With Mitt Romney leading the delegate race and the rapid coalescing of conservatives around him – Jeb Bush, Mike Lee, Marco Rubio, and Paul Ryan with formal endorsements, and Jim DeMint and Pat Toomey with quasi-endorsements – there is increasing speculation about who the former Massachusetts Governor would pick as a running mate if he wins the Republican nomination.
I talked about this with Romney last week:
THE WEEKLY STANDARD: “I listened to your interview this morning with Charlie Sykes. You told him that if you won the nomination you’d have a long list of potential running mates that would include Marco Rubio and Paul Ryan. Do you have someone who’s in charge of the vetting process?”
Mitt Romney: “I do not. And if I said that it’s not exactly what I meant to say. I meant to say anybody would have a long list.”
TWS: “That may be what you said. I may be mischaracterizing it.”
Romney: “I don’t have a list at this stage. I haven’t put together a list. I haven’t done any thinking about a VP contender at this point. I would anticipate that whoever our nominee is would start with a very long list because frankly we have quite a group of people who have the skill and the credibility to be viable members of a national ticket. So he asked me about a couple of names but there are – I don’t have to tell you this – there’s a long list of very capable folks, including people who’ve run this cycle.”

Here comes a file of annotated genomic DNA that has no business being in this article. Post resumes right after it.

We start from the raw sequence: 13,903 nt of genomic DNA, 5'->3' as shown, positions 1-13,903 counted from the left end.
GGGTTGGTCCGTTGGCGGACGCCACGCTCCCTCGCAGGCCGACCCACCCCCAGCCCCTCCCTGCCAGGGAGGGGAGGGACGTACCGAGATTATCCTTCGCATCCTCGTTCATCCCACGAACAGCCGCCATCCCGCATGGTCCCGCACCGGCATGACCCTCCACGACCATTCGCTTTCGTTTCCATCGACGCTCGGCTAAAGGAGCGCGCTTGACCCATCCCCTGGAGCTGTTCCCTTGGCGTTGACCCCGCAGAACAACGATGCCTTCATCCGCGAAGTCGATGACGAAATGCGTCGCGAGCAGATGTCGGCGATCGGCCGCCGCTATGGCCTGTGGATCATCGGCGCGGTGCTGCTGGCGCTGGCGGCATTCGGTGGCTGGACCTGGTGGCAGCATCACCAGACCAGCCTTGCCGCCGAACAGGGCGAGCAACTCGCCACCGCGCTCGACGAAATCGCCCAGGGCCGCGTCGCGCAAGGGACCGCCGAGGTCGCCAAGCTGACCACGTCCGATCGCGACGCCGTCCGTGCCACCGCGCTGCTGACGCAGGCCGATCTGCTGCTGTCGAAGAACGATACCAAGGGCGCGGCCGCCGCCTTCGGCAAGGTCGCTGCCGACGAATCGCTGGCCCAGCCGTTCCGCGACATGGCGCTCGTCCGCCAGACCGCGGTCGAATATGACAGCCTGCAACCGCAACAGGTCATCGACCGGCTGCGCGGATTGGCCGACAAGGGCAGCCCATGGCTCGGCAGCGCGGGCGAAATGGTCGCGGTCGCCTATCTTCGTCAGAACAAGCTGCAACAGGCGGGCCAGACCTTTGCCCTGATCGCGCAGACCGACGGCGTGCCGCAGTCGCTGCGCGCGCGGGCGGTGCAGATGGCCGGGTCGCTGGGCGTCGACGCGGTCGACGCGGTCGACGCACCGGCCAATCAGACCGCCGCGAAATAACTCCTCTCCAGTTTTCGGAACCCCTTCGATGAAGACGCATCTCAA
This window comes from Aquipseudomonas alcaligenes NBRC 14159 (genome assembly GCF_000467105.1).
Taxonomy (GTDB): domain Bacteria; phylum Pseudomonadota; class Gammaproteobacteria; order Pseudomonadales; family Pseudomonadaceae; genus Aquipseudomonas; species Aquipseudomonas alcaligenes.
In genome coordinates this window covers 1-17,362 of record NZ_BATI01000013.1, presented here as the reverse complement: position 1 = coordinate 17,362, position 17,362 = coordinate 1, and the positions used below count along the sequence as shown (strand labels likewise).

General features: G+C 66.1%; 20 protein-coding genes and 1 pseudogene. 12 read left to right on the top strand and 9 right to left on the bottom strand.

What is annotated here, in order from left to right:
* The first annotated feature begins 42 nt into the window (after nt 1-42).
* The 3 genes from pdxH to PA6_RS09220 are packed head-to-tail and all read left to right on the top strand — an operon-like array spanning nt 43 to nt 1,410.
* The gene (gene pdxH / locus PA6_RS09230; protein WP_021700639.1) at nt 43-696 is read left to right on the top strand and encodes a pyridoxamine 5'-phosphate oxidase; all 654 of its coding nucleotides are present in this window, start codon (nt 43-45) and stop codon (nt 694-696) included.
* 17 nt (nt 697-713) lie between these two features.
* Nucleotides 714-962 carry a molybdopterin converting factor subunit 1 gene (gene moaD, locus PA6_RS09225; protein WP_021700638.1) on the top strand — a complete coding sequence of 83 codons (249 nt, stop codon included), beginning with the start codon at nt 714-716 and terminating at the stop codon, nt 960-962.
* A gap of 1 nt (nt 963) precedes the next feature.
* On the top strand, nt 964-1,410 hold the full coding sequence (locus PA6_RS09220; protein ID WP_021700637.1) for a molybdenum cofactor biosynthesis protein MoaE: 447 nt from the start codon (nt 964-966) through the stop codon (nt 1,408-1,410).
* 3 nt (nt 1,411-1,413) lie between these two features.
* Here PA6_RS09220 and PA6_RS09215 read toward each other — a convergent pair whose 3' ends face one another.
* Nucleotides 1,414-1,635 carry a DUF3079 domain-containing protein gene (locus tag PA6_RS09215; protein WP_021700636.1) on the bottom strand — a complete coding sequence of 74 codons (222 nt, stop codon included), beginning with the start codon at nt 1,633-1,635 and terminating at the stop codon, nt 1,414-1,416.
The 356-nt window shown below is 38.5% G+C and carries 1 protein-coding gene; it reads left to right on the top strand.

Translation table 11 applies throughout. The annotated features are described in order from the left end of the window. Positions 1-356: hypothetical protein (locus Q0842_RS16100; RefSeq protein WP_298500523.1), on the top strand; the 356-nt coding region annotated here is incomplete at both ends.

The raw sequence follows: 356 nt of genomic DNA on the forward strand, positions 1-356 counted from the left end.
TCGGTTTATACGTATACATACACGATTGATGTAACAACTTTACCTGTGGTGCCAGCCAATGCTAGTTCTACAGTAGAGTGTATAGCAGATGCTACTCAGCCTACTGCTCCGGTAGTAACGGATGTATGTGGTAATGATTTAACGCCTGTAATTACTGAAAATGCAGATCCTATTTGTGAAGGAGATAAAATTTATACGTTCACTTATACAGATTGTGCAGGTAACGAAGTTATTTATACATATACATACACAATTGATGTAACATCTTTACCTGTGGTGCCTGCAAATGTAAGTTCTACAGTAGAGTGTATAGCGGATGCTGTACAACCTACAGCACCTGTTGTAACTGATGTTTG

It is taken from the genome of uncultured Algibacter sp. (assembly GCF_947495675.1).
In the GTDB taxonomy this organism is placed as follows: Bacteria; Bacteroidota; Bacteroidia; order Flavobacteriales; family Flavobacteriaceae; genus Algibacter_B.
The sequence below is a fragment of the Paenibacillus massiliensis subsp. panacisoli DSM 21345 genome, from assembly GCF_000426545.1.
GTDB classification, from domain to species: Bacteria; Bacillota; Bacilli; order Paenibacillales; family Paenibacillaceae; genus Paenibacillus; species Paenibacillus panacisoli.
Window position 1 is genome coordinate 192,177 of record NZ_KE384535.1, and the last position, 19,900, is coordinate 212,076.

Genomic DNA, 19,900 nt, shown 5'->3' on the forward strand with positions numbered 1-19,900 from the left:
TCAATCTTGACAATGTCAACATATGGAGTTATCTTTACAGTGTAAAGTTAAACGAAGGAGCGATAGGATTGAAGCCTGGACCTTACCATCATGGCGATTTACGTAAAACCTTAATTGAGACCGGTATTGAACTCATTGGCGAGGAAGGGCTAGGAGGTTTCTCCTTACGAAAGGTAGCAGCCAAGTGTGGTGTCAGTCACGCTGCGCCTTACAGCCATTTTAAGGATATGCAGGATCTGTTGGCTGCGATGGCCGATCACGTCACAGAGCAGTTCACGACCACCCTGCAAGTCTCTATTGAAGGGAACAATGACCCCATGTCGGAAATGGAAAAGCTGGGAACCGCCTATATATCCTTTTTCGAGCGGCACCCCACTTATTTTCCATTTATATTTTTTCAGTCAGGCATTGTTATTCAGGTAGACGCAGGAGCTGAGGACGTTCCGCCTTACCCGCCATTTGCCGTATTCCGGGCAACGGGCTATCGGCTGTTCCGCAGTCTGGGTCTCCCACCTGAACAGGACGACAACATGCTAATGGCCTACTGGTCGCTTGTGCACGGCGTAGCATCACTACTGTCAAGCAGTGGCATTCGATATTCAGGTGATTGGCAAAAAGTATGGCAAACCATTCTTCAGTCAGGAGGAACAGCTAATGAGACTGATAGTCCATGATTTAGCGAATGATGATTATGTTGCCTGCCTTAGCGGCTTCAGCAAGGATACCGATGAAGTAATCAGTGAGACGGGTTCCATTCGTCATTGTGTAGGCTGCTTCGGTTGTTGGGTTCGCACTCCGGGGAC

TWS: “Would anyone on that list be pro-choice?”
Romney’s last point rules out (very, very) long shots like Rudy Giuliani and perennial mention Tom Ridge. But it would also eliminate Nevada Governor Brian Sandoval, who has been the subject of some recent running mate chatter.
An article in BuzzFeed Thursday speculates that Nevada governor Brian Sandoval, who is Hispanic and was vetted by the FBI before taking a seat on the federal bench after his appointment by George W. Bush, would be a possibility. “With Eyes on Rubio, Signs that Sandoval Is In the Veepstakes: Senior Republicans are floating the Latino Governor of Nevada as a potential running mate. Like Rubio without the baggage.”
Leaving aside the highly debatable claim that Rubio has “baggage,” Romney’s comments to me last week would seem to rule out Sandoval, who is pro-choice. (Romney said something similar during a presidential forum in South Carolina last September. Speaking of abortion, he declared: “This is an important enough issue that the person I would [have] selected in that position would share my views.” The answer comes at 14:20 of this video.)
So what about Rubio? In an interview with National Review’s Jim Geraghty, Rubio says, “[I]t’s not going to happen. My position on that issue hasn’t changed.”
Geraghty asked Rubio if he’s not expecting to be asked or if he’d turn it down if he was asked. “When you say it’s not going to happen and you’re not interested, they’re not going to ask. You don’t ask somebody to be your vice president who has already said they’re not interested. It doesn’t work that way, as you well know. There’s a process to selecting a vice president. It’s not like asking someone to go to the prom. This is a very significant decision that involves a lengthy process. If you’re not involved in that process because you’ve made it clear you’re not interested, you’re not going to be asked.”